Out of Our Comfort Zone: Pain Relief in Emergencies

800px-London_Air_Ambulance_G-EHMS
London’s Air Ambulance

Pain Relief in Emergencies

 

Morphine

Morphine

Morphine was first isolated in 1804 by Friedrich Serturner in Germany and distributed in 1817. It was more widely used after 1857 and the invention of the hypodermic needle.  It was originally named morphium by Serturner after Morpheus, the Greek god of dreams and used as a substitute for those addicted to opium or alcohol, until doctors realised that it was more addictive than either of these substances. Preloaded syringes have been used to give pain relief in emergencies and can be used in hospitals to relieve the pain of a heart attack.

 

Methoxyflurane

Methoxyflurane (Penthrane)

First used in surgical anaesthesia in 1960, it can also be used as an analgesic. Ambulance teams in Australia use this drug as a self-administered analgesic with those with traumatic injuries. It is no longer used as an anaesthetic as prolonged inhalation of high concentrations produce renal problems. This is an example of methoxyflurane as a self-administered analgesic. It is single-use and disposable and used to inhale penthrane. Blocking the opening near the mouthpiece increases the intensity and deepens the analgesia.

 

Cardiff Inhaler

Cardiff Inhaler

This inhaler is a modified Tecota Mark VI trilene inhaler. It was introduce into clinical use in 1959 and this example dates from 1959-1979. It could be used in intensive care and obstetrics.

 

Ketalar

Ketamine (Ketalar)

Ketamine can be used as both an anaesthetic and an analgesic and was developed by Parke-Davis in 1962. It was given to American soldiers in the Vietnam War and was also used in both the Falklands War and the first Gulf War. It is particularly useful as an emergency anaesthetic as it does not supress the patient’s airway to the degree of some other agents, and so patients may be able to breathe by themselves without additional airway or ventilation equipment. However, it has been noted that it can cause hallucinations when used as an analgesic or sedative.

 

Trilene

Trichloroethylene (Trilene)

Trilene’s anaesthetic properties were first described in 1911 and it was used as an anaesthetic from 1935 until the 1980s, particularly in obstetrics. It was first made in 1864 by German scientist Emil Fischer. Since then, it has had a number of other uses including cleaning and degreasing rocket engines, decaffeinating coffee and dry cleaning. It was found to be a carcinogenic.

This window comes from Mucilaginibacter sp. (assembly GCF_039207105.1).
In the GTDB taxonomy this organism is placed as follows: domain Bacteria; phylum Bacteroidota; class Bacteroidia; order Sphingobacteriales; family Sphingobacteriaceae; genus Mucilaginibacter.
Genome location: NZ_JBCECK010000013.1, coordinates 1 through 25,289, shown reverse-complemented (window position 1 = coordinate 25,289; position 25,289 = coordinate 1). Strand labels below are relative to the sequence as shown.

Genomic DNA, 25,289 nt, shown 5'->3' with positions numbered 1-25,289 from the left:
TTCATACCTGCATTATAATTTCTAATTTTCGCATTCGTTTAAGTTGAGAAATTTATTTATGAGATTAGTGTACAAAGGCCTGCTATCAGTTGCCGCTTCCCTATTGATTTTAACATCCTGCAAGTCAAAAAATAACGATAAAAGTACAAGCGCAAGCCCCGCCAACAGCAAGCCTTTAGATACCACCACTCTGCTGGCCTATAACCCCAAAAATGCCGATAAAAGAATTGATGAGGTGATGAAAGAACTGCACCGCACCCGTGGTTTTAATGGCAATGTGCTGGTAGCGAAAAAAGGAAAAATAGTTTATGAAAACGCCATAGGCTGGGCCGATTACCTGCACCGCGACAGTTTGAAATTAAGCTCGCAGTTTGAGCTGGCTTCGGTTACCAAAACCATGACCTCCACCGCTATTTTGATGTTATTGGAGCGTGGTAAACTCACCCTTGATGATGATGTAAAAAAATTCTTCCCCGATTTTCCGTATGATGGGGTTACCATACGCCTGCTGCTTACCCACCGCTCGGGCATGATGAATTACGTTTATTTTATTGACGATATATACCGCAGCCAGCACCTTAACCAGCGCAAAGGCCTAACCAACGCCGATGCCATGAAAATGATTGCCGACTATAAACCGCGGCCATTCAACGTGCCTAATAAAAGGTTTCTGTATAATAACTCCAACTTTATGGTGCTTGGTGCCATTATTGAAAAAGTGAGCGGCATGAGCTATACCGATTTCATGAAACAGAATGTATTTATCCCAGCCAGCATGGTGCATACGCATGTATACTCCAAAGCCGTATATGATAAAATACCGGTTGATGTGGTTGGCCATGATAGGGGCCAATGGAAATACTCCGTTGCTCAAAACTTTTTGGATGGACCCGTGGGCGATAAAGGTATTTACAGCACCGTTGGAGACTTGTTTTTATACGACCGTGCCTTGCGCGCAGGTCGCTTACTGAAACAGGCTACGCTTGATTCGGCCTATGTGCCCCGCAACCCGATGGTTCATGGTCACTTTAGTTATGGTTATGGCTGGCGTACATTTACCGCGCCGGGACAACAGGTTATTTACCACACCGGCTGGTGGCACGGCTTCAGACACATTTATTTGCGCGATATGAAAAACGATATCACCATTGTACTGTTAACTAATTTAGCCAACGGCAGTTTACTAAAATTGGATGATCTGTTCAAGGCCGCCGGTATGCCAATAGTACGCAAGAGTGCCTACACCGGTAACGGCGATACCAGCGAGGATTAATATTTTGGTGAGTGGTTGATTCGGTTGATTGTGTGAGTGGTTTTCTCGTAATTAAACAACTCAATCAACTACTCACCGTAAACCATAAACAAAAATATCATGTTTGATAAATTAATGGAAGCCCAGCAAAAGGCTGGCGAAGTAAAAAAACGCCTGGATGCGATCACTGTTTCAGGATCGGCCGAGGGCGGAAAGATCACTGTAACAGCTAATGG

Xylocaine

Xylocaine

Xylocaine is also known as Lidocaine and is a local anaesthetic which can be injected or applied as a gel to the skin. It was first created by Nils Lofgren in 1943 and was marketed from 1949.

 

Nubain

Nalbuphine (Nubain)

This can be used as an analgesic for moderate to severe pain, and can be used for postoperative pain, obstetrics and to supplement other drugs in producing general anaesthesia. This example was sold after 1978: it is no longer used in Britain and has been removed from the British National Formulary.

 

Oxygen Facepiece

This disposable mask delivered oxygen from a tank to a patient. It was manufactured after 1980.

 

Pulse Oximeter

The oximeter was invented in the 1940s and the pulse oximeter manufactured from 1979. The monitor uses red and infrared light to measure the amount of oxygen in a patient’s blood: red light is absorbed by oxygenated blood and infrared by deoxygenated, and this is measured by the monitor on the patient’s fingertip. This example was manufactured by the charity, Lifebox, which works to provide equipment for operating rooms worldwide.

 

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Entonox

Entonox is a 50/50 mixture of nitrous oxide and oxygen and is used as an analgesic. As it is known to be reasonably safe, it is used in emergencies, in dentistry and as a self-administered analgesic in obstetrics. This examples dates from 1963 and is designed to be portable.

 

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